Reduction in Demand of Properties in Northern Nigeria as Insurgency Escalates

The increasing rate of terrorist activities in the Northern Part of Nigeria has lead to the reduction in demand of properties as well as a reduced rate in property values by 30-40% resulting in a downturn in the property market in parts of the Northern States.

Most of the residents of the areas usually attacked by the insurgents have relocated to comparatively peaceful places in the region while those who are not from these states have completely relocated to workable states down south.

The former Chairman of the Nigerian Institute of Estate Surveyors and Valuers (NIESV), Kano State Chapter, Fred Akinloye, confirmed that the property market in parts of the north (especially the north-east) was passing through difficult times.

Akinloye said ‘’unarguably, people are moving down south. The insurgency is really affecting the construction industry negatively, though there are other factors like the upcoming general elections. Property values have gone down considerably because demand is very low’’.

Mr. Akinloye also revealed that terrorist activities have affected property market negatively such that prices of plots of lands in places like Kano State have reduced by 30-40% from N10mn per plot of land to N6mn-N7mn per plot of land.

He also said that another reason for the drop in the value of properties is the rate in which a lot of properties come into market from those who want to raise funds to execute political campaigns due to the upcoming general election.

‘’Many layouts are now in the market, focusing down prices. Before now, lands in those layouts were selling for N60, 000 per square meter, but now you can buy land there for between N50, 000 per square meter’’ he said.

The former NIESV Chairman added that in the core north-east (Borno, Yobe and Adamawa states), building and construction is not being attempted by people as these places are where recent attacks of the insurgence occurs.

There is also a slowdown in activities in the property market in the Federal Capital Territory (FCT), Abuja, which is one of Nigeria’s most vibrant housing markets. The recent security threats that has occurred twice and caused loss of lives have resulted in loss of investment interest by able real estate investors. According to analysts, this may lead to supply glut.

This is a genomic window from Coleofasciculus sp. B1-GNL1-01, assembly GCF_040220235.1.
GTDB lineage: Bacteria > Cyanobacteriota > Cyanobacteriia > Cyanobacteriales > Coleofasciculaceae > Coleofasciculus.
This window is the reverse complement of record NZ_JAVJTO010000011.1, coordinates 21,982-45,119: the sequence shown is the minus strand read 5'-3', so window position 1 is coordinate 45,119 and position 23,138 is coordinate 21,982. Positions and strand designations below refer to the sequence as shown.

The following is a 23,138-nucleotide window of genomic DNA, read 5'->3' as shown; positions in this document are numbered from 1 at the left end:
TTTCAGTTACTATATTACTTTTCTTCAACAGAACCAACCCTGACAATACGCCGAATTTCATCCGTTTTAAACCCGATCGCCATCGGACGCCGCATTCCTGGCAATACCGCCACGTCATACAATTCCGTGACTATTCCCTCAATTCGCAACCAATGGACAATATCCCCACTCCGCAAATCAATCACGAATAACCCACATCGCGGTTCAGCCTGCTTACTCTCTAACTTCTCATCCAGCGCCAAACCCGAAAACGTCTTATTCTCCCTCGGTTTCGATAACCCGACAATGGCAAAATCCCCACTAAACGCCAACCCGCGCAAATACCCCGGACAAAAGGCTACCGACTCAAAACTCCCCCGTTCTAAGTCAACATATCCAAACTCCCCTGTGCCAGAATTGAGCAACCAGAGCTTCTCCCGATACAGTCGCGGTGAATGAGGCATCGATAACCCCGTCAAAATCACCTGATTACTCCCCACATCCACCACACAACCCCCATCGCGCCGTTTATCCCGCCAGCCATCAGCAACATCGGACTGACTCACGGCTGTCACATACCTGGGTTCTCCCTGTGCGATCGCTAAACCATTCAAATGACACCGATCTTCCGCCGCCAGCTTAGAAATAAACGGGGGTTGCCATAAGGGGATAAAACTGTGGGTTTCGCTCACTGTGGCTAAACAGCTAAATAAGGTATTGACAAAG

The high risks associated with property investment in FCT have made both foreign and indigenous property investors to be doubtful of investing there.

Some of the property vendors are pessimistic of a recovery in property prices, explaining that the forthcoming election had also contributed its quota to the pause in the market as investors prefer to play the ‘’wait-and-see’’ game.

The immediate past president of Nigerian Institute of Architects (NIA), emphasised that all aspects of socio-political and economic activities in the northern part of the country is being affected by insurgency.

Private property developers in Borno, Yobe,Bauchi, Katsina,Kano are being frustrated due to the high vacancy rates in both the commercial and residential properties.

Meanwhile, in the mist of the challenges facing private developers in Kano due to insurgency, the state government is upbeat, developing three new housing estates at the moment.
The insecurity in the north have also delayed seven hotel projects valued at N15bn , while a few hotels already completed or near completion cannot be opened due to low patronage and anxiety resulting from insurgency.

According to the report, losses from the botched projects come to about N15bn. These include the Magwan Water Hotel in Kano, which would have cost close to N5bn; the Kaduna Plaza Hotel (about N3bn), and the Bauchi Three-star Hotel estimated at N1.5bn. The remaining four three-star hotels would have cost not less than N2bn each.

 

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